Against the Grain

08 February, 2018

Hamish Smith meets the contrary trailblazer Luke Whearty, just about to embark on a new venture.

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LAID-BACK manner, Tarzan hair and a childhood spent riding the waves of the Australian coastline, Luke Whearty appears every bit the surfer dude. Except things aren’t that clear-cut. Whearty actively avoids cliché, always choosing the alternative path to the norm.

Coffs Harbour, where Whearty grew up from the age of 10, is a small coastal town a couple of hours south of the Gold Coast. When all the other kids were picking up surfboards, he went for the much-less-cool body board. “I’m attracted to sub-cultures,” says Whearty. “I like to go down the road less travelled.” It’s been that way in adulthood too. “I think of bartending as a subculture of chefs,” he says.

That less travelled road is where Whearty has found success. He’s competed at national level body boarding and in bartending he’s run two of the most famous bars in their respective countries – Der Raum in Australia and Operation Dagger in Singapore.

But back to Coffs Harbour: “I lived there till 18 or 19, but unless you marry your childhood sweetheart and have kids there’s not much in the way of career opportunities.”

Brisbane, to the north, was the closest big city so Whearty, naturally, headed south. Jobs such as dishwashing and waiting on tables kept him in coin, but he was soon plucked out of the shadows. When the restaurant he was working at was a bartender short, Whearty filled the breach. “I loved it. For the first time, I had the licence to affect someone’s night directly. I was making something from scratch – there are not many industries where you can make something and see their reaction and gratification.”

Bartending was a path of discovery that sated Whearty’s youthful curiosity. At 19, in Lime in Newcastle, NSW, an early opportunity came his way. He was tasked with creating his own cocktail menu to help attract the cool crowd during happy hour. Whearty’s cocktails were a hit, even if most of the customers were his friends.

About now, Whearty had disappeared down the cocktail wormhole – he was hungry to learn more and couldn’t think of anywhere better to head than Melbourne. “In 2008/2009, you couldn’t touch Melbourne in terms of bars. There was a hospitality culture throughout the city – good service, good food, good drinks. I really wanted to learn from the best. That was Der Raum.”

This wasn’t just the best bar in Melbourne, it was a member of The World’s 50 Best Bars from 2009-11. When Whearty visited he was “blown away”. His enthusiasm opened the door and by 2009 he was working there. Whearty was at Der Raum for almost four years. The bar’s pioneering work in seasonality and tasting menus had become world famous and by the end of his tenure it was hard to separate Whearty from Der Raum. One day in 2013 their inseparability was put to the test. Whearty left, his staff followed and Der Raum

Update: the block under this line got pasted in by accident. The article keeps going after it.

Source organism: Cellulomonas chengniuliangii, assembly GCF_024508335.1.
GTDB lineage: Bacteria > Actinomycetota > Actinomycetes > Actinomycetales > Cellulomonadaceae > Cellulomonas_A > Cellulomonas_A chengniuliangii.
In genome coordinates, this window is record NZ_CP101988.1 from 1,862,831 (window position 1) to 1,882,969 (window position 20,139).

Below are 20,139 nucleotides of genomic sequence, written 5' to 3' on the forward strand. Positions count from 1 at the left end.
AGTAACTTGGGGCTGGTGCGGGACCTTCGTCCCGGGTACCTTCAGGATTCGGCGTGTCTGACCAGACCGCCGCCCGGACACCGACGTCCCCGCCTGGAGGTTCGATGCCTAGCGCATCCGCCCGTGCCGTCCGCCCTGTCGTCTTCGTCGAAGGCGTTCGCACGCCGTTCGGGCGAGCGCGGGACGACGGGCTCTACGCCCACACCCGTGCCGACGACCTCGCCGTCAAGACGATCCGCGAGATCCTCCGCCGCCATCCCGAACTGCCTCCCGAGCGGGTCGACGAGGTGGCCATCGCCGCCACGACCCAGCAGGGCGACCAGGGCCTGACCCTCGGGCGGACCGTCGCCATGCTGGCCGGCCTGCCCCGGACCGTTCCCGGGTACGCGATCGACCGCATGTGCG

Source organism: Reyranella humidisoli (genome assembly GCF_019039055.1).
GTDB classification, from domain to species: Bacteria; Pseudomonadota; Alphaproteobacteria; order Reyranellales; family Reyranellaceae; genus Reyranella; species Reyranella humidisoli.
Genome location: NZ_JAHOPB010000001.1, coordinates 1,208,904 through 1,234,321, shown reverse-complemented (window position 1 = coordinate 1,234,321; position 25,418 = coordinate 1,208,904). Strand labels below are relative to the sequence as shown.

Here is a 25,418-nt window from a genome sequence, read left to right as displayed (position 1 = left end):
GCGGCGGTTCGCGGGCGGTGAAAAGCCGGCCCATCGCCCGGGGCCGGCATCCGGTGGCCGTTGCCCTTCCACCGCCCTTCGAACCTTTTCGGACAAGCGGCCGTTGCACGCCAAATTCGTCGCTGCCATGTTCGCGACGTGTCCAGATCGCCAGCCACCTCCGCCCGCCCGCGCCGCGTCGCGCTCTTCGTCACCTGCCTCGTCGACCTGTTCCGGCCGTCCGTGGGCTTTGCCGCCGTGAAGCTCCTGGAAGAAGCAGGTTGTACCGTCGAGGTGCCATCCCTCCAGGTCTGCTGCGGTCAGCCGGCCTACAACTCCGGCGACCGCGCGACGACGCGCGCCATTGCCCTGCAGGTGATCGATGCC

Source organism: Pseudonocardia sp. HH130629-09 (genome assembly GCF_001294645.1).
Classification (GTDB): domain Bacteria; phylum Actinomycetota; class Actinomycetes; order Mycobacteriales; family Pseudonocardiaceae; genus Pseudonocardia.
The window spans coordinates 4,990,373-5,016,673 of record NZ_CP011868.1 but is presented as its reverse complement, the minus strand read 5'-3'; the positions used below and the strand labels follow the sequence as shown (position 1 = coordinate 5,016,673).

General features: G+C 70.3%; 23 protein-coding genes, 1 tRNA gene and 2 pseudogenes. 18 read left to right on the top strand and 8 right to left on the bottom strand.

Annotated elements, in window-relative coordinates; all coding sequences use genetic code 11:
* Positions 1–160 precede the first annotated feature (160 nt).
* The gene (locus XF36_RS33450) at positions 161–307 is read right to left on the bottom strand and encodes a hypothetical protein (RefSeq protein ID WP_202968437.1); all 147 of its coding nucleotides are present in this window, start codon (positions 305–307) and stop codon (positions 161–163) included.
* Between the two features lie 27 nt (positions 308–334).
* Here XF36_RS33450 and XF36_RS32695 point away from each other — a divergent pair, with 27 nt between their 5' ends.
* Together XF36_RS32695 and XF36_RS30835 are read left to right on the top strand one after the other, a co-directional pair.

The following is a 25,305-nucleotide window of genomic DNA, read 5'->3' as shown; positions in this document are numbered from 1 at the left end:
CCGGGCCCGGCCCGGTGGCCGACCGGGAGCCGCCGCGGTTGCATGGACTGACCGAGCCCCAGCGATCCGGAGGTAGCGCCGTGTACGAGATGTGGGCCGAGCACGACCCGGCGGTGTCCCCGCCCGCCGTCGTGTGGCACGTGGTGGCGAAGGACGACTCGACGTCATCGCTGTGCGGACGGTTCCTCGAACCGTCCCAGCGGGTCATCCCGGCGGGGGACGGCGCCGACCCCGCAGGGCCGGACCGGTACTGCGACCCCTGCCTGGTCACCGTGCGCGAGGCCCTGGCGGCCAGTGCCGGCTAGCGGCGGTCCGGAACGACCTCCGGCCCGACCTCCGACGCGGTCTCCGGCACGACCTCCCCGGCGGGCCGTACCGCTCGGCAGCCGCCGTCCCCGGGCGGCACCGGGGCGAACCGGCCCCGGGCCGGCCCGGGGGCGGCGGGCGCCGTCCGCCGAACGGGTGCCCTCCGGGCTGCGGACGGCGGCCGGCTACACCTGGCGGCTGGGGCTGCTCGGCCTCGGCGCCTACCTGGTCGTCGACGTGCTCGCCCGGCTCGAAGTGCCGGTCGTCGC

Then came Singapore. “We helped open a British pub called Oxwell & Co and part of the deal was that Aki (Whearty’s fiancée) and I have this basement space.”

Install a few hundred lightbulbs and a menu of non-branded homemade potions and that space would become Operation Dagger. When it opened in 2014 it had no marketing, no social media and not many customers – and that’s why Whearty loved it. Until Alex Kratena visited a few years in and declared it to have the best drinks he had tried in ages – suddenly Whearty’s quiet life got busy.

Now, though, for a new chapter back in Melbourne. The plan? Overseeing Operation Dagger remotely and building a new bar brand: Bunjil. The bar will have sustainability at its heart and will tap into Australia’s bounty of native ingredients. “No one’s heard of stuff like lilly pilly, wattleseed and rare Australian juniper in drinks. Suddenly I’ve got this whole new palette of colours to work with. I’m super-excited on a creative and personal level.”

Personal, because Whearty is expecting a child this year. And for that reason he’s in no rush to build his new bar. First will be a bottled cocktail business under the Bunjil name and concept that will both establish the brand of the bar and help fund it. Not the orthodox approach, which is just the way Whearty likes it.





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